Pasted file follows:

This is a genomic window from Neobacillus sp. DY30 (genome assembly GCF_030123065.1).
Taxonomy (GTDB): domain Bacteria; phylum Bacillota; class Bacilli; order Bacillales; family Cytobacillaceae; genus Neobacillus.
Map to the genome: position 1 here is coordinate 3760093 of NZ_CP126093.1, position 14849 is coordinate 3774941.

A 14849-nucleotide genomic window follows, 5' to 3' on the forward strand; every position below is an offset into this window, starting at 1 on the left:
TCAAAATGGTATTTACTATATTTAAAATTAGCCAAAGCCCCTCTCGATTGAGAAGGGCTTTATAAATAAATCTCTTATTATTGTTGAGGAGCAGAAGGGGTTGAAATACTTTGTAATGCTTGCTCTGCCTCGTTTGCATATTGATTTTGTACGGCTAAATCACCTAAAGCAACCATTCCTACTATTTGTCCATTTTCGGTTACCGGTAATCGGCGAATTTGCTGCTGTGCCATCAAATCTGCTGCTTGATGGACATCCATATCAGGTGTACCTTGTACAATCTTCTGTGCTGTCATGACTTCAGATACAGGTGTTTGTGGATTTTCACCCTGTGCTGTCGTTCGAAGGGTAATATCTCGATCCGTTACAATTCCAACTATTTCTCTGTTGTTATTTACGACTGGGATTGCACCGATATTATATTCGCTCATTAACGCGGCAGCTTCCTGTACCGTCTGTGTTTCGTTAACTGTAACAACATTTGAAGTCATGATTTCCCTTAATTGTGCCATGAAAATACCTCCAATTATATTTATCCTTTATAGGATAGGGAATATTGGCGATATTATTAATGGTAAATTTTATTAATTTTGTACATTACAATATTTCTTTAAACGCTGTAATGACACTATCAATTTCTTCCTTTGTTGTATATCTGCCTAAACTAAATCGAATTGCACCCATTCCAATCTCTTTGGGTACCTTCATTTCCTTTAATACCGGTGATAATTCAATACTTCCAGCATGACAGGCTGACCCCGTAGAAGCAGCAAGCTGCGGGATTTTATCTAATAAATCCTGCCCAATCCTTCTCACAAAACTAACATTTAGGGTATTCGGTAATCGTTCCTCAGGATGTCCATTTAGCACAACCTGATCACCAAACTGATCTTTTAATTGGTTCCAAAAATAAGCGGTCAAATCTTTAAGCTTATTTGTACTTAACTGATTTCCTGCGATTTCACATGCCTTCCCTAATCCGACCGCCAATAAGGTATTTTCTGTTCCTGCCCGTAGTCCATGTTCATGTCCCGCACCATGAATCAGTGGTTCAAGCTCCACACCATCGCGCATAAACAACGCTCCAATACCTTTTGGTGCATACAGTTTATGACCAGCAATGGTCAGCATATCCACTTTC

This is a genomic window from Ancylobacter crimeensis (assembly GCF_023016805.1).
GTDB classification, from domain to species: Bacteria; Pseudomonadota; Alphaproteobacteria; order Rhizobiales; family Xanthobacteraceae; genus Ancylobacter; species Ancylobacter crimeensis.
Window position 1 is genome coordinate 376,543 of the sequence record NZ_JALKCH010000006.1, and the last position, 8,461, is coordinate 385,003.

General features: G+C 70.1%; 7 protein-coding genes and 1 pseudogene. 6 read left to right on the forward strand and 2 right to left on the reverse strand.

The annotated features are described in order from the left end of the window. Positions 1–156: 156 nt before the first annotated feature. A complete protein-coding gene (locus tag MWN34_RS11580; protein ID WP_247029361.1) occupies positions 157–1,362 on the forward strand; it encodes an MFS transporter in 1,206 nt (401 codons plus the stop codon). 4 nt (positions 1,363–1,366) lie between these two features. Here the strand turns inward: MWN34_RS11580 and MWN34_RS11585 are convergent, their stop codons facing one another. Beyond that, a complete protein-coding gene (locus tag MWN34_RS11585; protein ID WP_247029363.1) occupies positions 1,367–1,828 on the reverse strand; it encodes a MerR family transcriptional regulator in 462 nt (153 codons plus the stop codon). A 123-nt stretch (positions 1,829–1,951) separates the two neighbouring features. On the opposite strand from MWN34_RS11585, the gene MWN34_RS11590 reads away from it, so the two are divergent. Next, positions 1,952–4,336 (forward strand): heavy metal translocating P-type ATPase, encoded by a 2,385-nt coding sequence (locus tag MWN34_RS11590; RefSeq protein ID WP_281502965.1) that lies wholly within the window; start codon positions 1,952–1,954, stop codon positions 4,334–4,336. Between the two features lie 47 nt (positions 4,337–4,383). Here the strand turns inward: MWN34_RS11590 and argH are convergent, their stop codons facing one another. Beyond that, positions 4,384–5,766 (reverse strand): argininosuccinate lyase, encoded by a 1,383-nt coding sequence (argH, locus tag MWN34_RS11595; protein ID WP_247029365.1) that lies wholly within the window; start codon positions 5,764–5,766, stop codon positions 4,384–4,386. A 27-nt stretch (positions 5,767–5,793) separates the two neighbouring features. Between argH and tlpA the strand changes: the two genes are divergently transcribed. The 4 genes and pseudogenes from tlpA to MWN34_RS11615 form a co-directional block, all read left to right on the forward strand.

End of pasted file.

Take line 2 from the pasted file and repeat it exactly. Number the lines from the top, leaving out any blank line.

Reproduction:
Taxonomy (GTDB): domain Bacteria; phylum Bacillota; class Bacilli; order Bacillales; family Cytobacillaceae; genus Neobacillus.